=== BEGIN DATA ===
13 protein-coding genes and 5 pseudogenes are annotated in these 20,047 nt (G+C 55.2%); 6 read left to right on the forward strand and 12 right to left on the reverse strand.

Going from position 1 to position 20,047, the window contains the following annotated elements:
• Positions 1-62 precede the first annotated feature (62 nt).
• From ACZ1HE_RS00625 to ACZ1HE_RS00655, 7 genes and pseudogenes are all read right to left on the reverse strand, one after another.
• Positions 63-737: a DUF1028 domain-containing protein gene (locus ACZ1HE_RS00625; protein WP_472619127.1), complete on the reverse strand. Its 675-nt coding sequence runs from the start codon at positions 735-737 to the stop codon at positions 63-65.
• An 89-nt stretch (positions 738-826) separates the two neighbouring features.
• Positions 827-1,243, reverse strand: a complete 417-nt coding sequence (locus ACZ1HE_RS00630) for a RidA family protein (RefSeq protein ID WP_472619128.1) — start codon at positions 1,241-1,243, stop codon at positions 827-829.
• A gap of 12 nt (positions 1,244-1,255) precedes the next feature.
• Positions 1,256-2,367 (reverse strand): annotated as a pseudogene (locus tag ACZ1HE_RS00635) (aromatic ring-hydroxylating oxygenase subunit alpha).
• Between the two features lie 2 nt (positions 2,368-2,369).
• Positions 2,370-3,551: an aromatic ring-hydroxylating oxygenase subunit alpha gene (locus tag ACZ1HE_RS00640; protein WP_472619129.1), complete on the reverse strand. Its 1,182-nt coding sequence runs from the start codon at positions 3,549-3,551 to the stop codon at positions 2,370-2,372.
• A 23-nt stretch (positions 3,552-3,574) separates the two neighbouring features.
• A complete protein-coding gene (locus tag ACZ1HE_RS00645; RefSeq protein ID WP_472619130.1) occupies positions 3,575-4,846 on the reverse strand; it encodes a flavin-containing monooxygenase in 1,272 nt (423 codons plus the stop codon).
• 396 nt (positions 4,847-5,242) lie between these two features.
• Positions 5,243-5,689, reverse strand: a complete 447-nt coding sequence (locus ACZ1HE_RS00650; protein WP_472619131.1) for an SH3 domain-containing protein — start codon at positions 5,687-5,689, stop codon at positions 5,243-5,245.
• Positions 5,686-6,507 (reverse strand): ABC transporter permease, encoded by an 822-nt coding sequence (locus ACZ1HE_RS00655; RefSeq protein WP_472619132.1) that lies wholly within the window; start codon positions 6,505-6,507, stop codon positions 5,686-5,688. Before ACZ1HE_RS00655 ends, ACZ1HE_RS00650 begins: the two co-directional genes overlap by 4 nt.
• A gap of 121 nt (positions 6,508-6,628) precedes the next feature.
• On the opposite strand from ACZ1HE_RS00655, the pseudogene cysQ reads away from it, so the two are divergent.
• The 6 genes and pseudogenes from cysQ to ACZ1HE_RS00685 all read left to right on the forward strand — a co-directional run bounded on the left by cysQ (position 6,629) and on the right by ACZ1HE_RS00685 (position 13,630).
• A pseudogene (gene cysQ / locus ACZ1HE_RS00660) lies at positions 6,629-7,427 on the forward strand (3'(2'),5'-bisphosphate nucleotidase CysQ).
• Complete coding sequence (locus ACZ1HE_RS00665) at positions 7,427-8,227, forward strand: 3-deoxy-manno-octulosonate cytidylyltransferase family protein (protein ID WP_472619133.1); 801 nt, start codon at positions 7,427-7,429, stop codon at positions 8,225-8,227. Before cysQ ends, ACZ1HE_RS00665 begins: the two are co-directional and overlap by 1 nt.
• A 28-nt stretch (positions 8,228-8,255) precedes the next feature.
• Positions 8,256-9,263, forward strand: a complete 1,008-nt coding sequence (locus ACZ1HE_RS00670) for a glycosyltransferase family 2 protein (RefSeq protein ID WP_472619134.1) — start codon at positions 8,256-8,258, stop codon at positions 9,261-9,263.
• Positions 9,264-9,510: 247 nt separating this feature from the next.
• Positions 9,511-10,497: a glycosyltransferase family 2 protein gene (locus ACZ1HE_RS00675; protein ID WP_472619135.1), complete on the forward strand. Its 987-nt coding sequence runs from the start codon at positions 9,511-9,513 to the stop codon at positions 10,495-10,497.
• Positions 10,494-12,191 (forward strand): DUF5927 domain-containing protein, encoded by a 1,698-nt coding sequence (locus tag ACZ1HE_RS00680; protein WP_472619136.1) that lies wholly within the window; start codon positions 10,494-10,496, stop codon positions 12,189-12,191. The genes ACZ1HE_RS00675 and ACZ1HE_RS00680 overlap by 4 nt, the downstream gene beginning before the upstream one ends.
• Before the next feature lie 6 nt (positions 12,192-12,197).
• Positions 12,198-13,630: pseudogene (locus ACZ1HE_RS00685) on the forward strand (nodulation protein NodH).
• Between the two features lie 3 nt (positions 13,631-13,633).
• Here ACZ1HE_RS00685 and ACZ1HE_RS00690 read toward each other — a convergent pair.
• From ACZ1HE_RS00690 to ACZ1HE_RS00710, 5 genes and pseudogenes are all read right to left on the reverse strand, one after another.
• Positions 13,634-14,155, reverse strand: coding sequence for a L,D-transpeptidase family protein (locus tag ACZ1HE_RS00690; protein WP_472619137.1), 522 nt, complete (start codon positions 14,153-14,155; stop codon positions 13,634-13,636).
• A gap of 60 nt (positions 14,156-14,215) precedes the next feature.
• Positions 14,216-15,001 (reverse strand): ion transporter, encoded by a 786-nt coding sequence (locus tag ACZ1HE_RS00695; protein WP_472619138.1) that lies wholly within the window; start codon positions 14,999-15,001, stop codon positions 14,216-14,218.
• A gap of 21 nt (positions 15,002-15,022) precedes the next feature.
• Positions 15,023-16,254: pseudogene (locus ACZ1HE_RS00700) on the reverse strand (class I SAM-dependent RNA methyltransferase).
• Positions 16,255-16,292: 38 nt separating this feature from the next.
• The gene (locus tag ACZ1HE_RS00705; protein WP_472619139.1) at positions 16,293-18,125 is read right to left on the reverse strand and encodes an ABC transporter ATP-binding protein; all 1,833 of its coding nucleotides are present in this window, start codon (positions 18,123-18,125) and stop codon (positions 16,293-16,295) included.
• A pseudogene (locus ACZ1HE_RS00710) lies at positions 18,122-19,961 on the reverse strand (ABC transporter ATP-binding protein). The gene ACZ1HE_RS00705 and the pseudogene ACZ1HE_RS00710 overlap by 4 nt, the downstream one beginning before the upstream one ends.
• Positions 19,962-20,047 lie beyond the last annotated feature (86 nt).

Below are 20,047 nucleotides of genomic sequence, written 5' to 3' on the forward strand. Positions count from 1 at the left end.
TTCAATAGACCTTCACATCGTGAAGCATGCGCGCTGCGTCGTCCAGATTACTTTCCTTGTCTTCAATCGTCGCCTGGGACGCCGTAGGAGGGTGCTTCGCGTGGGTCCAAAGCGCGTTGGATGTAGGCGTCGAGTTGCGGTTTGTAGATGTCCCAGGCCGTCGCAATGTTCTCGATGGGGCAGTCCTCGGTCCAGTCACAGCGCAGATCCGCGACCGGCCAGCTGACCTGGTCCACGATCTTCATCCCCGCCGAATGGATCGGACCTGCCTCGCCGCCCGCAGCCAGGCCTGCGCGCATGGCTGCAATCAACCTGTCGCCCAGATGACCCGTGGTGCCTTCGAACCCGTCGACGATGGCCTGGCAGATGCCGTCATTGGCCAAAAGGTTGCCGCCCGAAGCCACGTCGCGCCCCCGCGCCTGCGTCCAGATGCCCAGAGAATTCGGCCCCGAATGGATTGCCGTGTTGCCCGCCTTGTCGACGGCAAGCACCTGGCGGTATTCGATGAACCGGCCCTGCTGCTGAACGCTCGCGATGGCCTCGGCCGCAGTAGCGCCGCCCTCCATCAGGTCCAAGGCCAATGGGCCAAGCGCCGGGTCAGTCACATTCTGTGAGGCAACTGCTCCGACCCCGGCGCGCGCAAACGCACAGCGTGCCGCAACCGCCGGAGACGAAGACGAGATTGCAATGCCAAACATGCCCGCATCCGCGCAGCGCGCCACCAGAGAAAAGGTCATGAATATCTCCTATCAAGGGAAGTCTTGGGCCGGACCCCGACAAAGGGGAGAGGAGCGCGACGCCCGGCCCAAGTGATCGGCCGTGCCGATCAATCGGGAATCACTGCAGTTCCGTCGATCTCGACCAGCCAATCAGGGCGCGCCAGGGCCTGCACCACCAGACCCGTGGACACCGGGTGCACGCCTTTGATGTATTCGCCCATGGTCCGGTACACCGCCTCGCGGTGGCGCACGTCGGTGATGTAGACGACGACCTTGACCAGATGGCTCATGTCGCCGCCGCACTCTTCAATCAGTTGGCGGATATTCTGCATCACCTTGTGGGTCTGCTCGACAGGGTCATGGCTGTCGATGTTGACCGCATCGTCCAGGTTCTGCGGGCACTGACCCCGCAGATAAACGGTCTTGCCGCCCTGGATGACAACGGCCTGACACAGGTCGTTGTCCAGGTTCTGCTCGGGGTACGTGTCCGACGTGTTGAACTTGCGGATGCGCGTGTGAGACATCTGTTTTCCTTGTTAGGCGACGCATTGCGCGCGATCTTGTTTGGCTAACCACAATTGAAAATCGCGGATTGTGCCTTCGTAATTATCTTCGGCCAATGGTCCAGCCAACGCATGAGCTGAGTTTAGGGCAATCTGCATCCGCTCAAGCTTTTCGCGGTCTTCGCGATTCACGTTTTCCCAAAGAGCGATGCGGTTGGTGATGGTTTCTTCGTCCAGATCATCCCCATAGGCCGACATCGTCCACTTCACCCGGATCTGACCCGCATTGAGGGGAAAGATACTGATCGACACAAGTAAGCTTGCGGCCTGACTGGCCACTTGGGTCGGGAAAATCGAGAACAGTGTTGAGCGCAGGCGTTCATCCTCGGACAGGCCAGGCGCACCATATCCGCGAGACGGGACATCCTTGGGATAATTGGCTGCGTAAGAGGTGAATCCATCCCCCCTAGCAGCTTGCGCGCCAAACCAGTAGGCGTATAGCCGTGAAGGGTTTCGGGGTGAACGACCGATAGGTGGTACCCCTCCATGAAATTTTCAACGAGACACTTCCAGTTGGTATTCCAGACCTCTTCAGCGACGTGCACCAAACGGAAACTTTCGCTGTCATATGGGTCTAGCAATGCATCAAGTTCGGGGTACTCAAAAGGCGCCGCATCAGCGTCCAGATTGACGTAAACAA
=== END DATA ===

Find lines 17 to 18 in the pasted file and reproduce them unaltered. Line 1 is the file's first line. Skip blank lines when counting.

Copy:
• A gap of 121 nt (positions 6,508-6,628) precedes the next feature.
• On the opposite strand from ACZ1HE_RS00655, the pseudogene cysQ reads away from it, so the two are divergent.